I’ve been involved with cybersecurity for a while. If you’d asked me ten years ago, “What would you rather be, agile or secure?” I would have thought it was April Fools’ Day. It would be like asking, “What would you rather be – a blond or a pole vaulter?” The relationship between business agility and security was not as well understood as it is now. Business was business. Security was security. They both moved at their own pace. Business wanted to make strategic changes over time but the concept of agility had not yet been elevated to its current all-or-nothing status. Security was serious but the threat environment was nothing like it’s become.
Today, the ability to be agile is one of a company’s highest priorities. CenturyLink is living this reality ourselves, having just announced the acquisition of Level 3 Communications. The deal signals a long series of strategic moves that reshapes our business. That’s the essence of agility – being able to change strategies or operations quickly in response to shifts in market conditions. For example, if you are a financial institution and you decide that selling insurance should be part of your business, the faster you can (competently) realize the ability to sell insurance, the sooner you’ll meet your strategic goals.
In this “get it done yesterday” mode, business managers sometimes get frustrated with the IT department’s tendency to slow down things down. Security in particular can delay changes in the underlying systems that power business processes. But the people on those teams are just trying to perform their primary function: keep systems running well and defend IT assets against cyber threats.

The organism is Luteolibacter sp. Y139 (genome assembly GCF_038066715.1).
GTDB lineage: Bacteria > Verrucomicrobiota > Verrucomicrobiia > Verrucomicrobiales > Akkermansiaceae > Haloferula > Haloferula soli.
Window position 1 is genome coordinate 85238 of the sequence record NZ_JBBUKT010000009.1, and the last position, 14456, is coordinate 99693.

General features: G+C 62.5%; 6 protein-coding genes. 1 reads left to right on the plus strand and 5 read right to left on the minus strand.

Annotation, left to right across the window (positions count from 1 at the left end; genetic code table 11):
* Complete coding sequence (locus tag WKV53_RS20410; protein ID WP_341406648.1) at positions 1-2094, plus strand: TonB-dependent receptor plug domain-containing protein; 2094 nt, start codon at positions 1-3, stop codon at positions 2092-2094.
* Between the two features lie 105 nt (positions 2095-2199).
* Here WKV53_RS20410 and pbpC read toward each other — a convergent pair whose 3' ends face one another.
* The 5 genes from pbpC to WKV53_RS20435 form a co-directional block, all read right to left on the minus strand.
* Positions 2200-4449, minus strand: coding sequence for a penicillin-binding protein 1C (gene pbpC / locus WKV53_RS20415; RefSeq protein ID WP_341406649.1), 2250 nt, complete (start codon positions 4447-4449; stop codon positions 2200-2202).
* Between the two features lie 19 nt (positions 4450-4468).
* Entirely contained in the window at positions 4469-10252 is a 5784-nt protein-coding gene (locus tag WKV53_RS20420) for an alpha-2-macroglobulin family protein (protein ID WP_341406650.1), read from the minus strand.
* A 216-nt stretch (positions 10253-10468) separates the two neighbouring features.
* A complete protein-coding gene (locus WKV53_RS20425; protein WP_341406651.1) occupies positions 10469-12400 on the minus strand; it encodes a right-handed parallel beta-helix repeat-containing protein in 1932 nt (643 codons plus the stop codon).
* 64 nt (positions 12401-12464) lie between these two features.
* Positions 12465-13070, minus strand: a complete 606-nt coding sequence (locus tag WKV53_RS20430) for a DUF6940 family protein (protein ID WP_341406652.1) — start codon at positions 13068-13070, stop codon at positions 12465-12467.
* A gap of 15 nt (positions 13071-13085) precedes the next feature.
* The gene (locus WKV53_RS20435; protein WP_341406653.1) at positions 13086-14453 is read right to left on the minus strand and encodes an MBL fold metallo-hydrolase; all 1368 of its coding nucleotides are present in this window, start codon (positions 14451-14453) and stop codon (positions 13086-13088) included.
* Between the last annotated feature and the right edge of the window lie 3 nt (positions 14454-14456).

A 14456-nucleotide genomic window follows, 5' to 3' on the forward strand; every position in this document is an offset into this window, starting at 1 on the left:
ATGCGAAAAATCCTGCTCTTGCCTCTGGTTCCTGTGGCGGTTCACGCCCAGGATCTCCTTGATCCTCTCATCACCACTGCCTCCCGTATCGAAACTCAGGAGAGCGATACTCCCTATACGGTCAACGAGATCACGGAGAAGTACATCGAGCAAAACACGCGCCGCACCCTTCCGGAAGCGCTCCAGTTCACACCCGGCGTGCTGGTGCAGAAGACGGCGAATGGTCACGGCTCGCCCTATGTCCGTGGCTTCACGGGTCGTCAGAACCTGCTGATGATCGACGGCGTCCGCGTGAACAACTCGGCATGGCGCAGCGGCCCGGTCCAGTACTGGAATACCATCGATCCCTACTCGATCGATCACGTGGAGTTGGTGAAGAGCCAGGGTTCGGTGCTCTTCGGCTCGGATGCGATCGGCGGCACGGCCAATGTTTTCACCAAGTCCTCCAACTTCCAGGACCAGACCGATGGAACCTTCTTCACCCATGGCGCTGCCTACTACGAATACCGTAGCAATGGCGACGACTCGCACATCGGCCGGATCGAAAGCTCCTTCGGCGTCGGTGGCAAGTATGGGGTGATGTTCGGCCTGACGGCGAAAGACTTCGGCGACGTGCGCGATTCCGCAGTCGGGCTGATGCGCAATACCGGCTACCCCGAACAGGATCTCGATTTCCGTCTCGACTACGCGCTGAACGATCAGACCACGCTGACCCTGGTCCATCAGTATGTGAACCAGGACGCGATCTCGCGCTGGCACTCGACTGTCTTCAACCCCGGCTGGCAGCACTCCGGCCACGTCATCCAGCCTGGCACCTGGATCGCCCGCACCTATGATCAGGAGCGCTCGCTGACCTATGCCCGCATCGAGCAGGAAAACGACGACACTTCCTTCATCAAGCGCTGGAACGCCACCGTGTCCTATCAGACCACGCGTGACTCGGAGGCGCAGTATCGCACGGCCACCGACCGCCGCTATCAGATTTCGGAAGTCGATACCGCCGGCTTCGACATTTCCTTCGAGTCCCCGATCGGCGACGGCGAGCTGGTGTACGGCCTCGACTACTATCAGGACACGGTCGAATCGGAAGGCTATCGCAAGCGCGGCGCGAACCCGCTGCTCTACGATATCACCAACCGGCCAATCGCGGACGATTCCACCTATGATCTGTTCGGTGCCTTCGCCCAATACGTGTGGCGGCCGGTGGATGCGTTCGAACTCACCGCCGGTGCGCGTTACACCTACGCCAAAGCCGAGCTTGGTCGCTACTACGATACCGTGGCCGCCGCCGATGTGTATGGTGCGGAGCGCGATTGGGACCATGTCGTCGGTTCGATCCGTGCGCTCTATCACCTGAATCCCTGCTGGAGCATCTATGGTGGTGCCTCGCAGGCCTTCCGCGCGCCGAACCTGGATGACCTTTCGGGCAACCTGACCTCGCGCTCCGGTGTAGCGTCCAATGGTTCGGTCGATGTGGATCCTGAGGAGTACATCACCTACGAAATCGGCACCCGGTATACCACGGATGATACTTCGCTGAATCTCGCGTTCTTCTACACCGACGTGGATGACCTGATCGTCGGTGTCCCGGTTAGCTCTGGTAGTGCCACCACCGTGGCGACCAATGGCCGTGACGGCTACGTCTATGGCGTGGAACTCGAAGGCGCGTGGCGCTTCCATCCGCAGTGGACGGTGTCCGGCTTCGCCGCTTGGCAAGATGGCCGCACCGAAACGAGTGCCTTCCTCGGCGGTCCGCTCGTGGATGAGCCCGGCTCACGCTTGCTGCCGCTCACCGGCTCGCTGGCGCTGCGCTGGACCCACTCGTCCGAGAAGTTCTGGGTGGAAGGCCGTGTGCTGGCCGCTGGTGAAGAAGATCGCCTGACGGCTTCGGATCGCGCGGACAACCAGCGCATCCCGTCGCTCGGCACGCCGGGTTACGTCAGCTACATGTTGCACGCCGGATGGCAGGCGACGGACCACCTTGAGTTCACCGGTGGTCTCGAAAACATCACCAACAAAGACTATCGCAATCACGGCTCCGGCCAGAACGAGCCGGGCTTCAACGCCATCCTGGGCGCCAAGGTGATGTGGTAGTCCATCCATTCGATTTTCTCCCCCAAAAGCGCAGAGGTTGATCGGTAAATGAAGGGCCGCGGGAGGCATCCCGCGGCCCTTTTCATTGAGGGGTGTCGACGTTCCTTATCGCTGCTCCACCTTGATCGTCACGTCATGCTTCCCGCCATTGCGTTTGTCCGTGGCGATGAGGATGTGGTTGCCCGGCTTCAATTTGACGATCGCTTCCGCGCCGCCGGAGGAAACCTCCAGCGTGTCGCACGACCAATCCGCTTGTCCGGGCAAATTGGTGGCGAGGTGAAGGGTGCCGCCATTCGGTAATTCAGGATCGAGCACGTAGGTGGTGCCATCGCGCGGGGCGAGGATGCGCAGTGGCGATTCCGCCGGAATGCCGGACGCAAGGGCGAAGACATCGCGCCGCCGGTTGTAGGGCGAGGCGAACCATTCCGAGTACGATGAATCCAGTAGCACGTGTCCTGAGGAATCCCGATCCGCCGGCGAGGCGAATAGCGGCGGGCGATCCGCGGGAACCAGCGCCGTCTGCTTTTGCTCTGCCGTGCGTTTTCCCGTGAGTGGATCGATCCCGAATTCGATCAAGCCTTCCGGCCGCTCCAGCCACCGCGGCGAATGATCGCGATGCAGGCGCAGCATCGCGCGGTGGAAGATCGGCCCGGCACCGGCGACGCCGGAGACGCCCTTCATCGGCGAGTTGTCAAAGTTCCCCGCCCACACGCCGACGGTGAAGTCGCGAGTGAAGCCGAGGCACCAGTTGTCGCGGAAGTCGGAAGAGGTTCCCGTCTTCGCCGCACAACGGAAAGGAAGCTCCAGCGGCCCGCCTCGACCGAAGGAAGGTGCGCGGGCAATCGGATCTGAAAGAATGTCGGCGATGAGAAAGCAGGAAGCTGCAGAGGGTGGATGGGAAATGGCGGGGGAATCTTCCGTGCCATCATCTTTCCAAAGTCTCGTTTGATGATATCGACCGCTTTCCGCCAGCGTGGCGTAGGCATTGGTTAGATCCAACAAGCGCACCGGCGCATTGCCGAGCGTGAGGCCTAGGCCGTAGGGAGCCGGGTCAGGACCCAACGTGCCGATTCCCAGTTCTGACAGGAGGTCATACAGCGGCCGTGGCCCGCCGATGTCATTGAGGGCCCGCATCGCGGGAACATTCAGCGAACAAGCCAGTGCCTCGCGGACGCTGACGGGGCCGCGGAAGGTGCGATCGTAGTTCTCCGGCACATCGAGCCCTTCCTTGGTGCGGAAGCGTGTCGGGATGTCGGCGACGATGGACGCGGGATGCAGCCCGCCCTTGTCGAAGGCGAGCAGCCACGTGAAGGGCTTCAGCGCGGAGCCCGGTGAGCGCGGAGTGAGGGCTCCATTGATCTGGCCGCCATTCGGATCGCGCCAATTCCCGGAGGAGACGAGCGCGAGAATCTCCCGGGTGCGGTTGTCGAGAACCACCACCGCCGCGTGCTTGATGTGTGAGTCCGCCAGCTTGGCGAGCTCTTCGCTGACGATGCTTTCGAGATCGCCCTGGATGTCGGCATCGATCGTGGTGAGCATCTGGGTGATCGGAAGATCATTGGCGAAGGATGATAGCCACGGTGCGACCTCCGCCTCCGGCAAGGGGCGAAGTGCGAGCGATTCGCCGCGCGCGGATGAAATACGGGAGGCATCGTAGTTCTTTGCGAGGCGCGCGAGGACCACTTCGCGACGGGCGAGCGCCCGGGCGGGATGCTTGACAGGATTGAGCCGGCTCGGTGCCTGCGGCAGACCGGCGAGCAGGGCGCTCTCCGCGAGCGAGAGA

There is room for improvement, of course. To understand how a company can be both agile and secure, let’s first acquaint ourselves with some of the reasons that security tends to slow down agile business moves.
- Security is too important to rush – Threats are growing more severe and frequent. Business leaders want agility, but they also want and need the company to be protected against cyber attack. They want systems to be available. They want to avoid data breaches. In this context, it’s not fair to push the security team to move faster than they think is prudent.
- Security is part of a bigger picture that includes people, processes and technology – When IT managers say that security impedes agility, what they really mean is that security is slowing down the overall IT change process. Security and compliance are integral parts of the processes of developing and deploying new systems that support business agility. For example, it may be necessary to delay the launch of a new application until access controls are defined and enforced. This may take time and involve multiple teams. If the processes are too rigid and the connections between people are too haphazard, the process will bog down.
- Security often involves system/application integration, which can slow down change cycles – Security systems may need to be integrated with applications and other IT assets (e.g., appliances) that change as businesses shift direction. For instance, if you have a privileged account management (PAM) solution that requires a dedicated software agent on each server it protects, then you may have to expend time and effort to update that agent every time you change the server.